Counseling Today, Online Exclusives

Voice of Experience: Invisible people, Part 1: Native Americans

By Gregory K. Moffatt March 18, 2019

The little girl sitting next to me was no more than 5. Her bony little body was draped in clothes that appeared to have been worn for several days. Unmistakably Apache, she looked up at me and smiled from her seat on the school bus in which we were riding. As is sadly common among children on the sprawling Apache reservation in Arizona, her teeth were rotted off at the gum line.

“Does your daddy hurt you?” she asked me matter-of-factly. After four years of working with these children, I was still shocked at how rampant the ills of society were among these populations. Child abuse, suicide, domestic violence, addiction, unemployment, substandard education, truancy/dropout and, yes, poor dental hygiene are just a few of the problems that are so disproportionately part of the experience of Native Americans who live on reservations.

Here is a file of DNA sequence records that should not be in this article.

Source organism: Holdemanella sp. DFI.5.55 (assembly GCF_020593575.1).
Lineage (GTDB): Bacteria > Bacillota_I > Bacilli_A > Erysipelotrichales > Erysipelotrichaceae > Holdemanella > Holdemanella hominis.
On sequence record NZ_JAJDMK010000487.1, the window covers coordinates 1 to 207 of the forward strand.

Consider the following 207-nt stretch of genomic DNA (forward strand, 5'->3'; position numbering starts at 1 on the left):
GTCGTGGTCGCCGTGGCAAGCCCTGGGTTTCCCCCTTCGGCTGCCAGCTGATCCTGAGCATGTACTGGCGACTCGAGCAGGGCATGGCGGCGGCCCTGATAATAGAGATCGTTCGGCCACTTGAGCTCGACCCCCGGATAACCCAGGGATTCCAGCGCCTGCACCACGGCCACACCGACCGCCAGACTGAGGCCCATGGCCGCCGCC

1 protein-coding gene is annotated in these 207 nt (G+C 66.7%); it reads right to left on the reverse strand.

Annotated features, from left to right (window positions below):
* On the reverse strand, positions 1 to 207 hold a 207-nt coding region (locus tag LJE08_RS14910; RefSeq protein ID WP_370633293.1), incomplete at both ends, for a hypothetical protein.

In traveling the world, I have encountered cultures so vastly different from my own that it is hard to describe them to my friends and family members. You don’t have to leave the United States to have that experience, however. My heart breaks for the lovely people I have met — Apache, Hopi, Navajo — on reservations located within our borders.

Native Americans on reservations are among three groups that I will be addressing in a series of monthly columns on “invisible people.” One or more of these groups may be within walking distance of our counseling offices without our even knowing it.